If you can provide information on how to create vortex generator or
where I can get some of the blue glowing moon crystals this would also
be helpful. I am however concerned with the high level of radiation these
crystals give off, if you could provide a shielding or other crystals
which give off a north polarized vortex field just as strong or strong
enough to make a watch stop this would be great.

Only if you have this technology and can help me exactly as mentioned
please send me a (SEPARATE) email to: ..

Please do not reply if your an evil alien!

Thanks


If you have a spare vortex lying around, or some blue glowing moon crystals, let me know and I'll pass the info along.. But don't bother replying if you're an evil alien or your method isn't proven safe and effective. OK?

@9:05 AM

 
Let me get this straight. According to Deirdre Davidson, writing for the Legal Times, forty former and current government employees are facing possible contempt charges in Cobell v. Norton, ".. the contentious case over the government's handling of Native American trust funds."

Davidson quotes Dennis Gingold, the lead attorney for the plaintiffs: "If they hadn't destroyed documents or violated the law, they wouldn't have anything to worry about, .. There isn't a single person given blanket immunity to violate the law. Government officials are public servants. They have a duty to follow the law."

In an attempt to gain control of the situation, U.S. District Judge Royce Lamberth is considering personal fines for Norton and Assistant Secretary Neal McCaleb. He has also been asked to consider jail time for the top officials. The judge has reasoned that there's no point in imposing fines if the government is going to pick up the tab.

Judge Lamberth believes he's been mislead by former TAAMS project manager Dom Nessi and others, who "knew" that the newly instituted Trust Asset and Accounting Management System (TAAMS) wouldn't work, but allowed him to rule to institute the system regardless. "They let me rule in ignorance," Judge Lamberth charged. Three months later he says he discovered that the system was becoming an entirely different monster: "I knew TAAMS was never going to work the way they told me," Lamberth said.

"That's when I knew I had been duped," he said. "That's when I knew this case was going to go on forever."

Now according to Davidson, Rep. Norman Dicks (D-Wash.), suggested at a House hearing March 14 that the government pay the costs for any government employee working on the trust, effectively neutralizing any threat Judge Lamberth could make short of jail time. The judge may be right. At this rate Cobell v. Norton could go on forever.

@7:48 AM

Tuesday, March 26, 2002- - -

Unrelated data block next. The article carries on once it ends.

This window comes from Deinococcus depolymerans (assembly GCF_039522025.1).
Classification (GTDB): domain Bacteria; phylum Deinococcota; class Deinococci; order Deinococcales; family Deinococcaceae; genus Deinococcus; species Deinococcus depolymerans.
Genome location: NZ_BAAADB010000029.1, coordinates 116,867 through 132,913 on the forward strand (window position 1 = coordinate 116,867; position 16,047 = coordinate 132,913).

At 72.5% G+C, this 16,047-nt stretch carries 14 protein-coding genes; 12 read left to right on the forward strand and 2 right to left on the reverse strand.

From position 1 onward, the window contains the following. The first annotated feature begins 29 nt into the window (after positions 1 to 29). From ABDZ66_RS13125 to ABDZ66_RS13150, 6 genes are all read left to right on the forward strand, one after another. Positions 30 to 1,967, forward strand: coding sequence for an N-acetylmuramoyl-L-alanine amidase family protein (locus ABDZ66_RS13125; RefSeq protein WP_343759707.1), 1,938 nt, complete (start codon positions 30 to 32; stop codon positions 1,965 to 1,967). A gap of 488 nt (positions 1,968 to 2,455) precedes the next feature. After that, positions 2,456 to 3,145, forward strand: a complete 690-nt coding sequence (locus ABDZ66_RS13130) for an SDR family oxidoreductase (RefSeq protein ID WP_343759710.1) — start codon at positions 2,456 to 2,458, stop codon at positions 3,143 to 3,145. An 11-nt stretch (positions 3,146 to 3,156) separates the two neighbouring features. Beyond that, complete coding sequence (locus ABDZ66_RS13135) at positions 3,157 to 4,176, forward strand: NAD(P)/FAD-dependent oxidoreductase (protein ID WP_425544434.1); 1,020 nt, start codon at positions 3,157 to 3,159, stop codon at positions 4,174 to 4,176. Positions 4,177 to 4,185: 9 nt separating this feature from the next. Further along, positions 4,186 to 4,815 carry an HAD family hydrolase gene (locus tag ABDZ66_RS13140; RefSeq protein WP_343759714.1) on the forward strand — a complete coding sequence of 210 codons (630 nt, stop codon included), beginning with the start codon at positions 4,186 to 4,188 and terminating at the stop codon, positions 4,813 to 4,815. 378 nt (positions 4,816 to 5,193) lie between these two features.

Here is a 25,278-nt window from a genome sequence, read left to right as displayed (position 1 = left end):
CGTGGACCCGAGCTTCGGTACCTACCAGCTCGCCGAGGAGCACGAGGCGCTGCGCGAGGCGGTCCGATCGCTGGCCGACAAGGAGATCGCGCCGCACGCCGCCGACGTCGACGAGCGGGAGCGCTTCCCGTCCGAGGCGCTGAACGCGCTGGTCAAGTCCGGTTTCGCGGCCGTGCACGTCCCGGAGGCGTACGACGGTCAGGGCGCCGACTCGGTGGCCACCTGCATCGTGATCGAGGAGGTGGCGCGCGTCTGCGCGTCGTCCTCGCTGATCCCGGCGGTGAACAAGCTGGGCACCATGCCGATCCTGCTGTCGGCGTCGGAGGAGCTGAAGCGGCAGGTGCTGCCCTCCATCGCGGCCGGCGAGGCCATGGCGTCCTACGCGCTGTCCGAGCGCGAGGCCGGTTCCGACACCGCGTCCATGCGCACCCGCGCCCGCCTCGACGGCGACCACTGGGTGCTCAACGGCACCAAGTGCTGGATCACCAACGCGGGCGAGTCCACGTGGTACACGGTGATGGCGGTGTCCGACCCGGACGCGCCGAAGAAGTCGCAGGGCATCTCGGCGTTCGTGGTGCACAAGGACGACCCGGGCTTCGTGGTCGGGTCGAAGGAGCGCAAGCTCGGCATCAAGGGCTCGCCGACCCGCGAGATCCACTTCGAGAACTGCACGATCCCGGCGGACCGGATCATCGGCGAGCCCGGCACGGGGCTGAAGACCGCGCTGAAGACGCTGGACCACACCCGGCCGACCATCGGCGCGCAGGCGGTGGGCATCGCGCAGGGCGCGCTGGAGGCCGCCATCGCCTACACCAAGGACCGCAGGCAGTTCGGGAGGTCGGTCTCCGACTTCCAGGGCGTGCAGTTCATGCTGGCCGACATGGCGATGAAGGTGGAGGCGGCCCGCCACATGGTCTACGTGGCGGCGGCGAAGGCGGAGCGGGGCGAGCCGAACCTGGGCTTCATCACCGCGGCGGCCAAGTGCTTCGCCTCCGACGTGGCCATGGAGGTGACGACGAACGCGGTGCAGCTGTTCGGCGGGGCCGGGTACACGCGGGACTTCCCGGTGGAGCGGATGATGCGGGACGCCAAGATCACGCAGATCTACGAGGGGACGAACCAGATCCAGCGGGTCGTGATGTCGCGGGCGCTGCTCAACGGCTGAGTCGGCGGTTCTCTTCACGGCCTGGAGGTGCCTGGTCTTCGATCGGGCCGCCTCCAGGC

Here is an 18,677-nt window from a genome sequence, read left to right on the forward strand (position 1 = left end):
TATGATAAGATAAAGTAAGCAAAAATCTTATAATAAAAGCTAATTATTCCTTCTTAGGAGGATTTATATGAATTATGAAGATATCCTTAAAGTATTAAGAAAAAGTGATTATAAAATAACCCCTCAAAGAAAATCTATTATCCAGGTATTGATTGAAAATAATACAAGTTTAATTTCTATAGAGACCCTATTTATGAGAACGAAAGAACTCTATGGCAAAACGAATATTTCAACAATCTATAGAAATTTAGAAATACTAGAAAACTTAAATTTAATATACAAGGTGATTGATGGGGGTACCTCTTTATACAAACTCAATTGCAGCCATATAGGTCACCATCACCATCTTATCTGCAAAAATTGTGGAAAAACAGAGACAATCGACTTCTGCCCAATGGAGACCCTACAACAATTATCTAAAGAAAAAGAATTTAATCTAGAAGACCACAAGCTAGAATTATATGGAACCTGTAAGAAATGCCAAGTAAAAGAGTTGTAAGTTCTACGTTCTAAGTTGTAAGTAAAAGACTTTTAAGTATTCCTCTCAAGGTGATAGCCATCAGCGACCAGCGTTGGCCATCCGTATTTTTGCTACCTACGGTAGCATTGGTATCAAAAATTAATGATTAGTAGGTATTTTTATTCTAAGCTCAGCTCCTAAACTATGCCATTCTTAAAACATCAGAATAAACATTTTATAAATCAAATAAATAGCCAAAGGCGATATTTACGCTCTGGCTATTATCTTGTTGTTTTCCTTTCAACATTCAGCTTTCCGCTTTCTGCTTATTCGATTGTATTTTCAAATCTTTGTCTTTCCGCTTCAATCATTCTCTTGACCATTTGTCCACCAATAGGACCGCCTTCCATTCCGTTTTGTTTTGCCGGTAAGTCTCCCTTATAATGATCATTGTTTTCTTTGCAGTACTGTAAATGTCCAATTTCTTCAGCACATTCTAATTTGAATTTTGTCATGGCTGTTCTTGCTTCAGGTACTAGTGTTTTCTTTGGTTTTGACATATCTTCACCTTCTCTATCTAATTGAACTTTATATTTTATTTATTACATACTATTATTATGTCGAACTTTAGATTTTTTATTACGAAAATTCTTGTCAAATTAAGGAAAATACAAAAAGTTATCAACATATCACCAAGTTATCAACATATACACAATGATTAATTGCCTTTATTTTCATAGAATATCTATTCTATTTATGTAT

Will wonders never cease. I was actually able to conduct business with the Department of the Interior over the internet yesterday. For the first time since December 7th. It's such a relief to be back to normal, that it's easy to forget that it was business as usual that prompted the Cobell v. Norton class-action lawsuit that eventually shut down the DOI's internet systems in early December.

I've been working on a lengthy piece outlining the current state of affairs, but it's obvious that I can't do it justice in a couple of hours this morning. Suffice it to say that when all is said and done there's going to be a lot more said than done in this situation.

Through this internet shutdown the DOI has successfully demonstrated that they could make things a lot worse if they were so inclined. Over five years of legal wrangling and there's still no adequate accounting system in place. The lawsuit that set out to demand reform of the system is seen by the DOI as ".. hampering their ability to fix the trust and is taking a toll on the work force. Deputy Secretary J. Steven Griles recently told Congress that some employees have refused to work on the trust anymore -- and that those still working on the case have taken out insurance policies to protect against potential judicial sanctions. Yes, it's all the Indians' fault for suing, don't you see?

@8:03 AM

Monday, March 25, 2002- - -  
Gee guys, how could you have missed Harry Butt Weasel Browne? The Weasel's recent WorldNetDaily article: This just in: Bin Laden wins Afghan war, should be good for a nomination to the Academy of Drivelling Idiots.

Says the Weasel: The root fallacy in the War on Terrorism is the idea that we have no choice but to fight people who won't rest until they destroy us.

I rest my case.

Update: Odd, the link to Samizdata doesn't appear to be working at present. You can find them in my favorites though.

@6:55 AM

 
The ranks of the professionally offended are well represented by Shelter Inc., who found reason to complain about a Hardee's restaurant chain placemat promoting their new "Six Dollar Burger for $3.95." The placemat lists 38 suggestions for how customers might spend the $2 they save by buying the Hardee's sandwich instead of a more expensive one. The sixth suggestion is, "Make a homeless person really happy." It follows the fifth item on the list, "Replace your shoelaces."

"Is this to say that you can make a homeless person really happy for the same price as it takes to replace your shoelaces?" people associated with Shelter Inc. wrote in a letter to the paper. "We insist that this placemat be immediately rescinded and a formal apology be issued."

@6:34 AM

 
So A Beautiful Mind won a bunch of awards. It sounds like they didn't dare ignore it.

@6:34 AM

 
Nick Gillespie at Reason Online wonders whether Randy Cohen, who writes the "Ethicist" column for The New York Times Magazine, is willfully mistaken or simply delusional.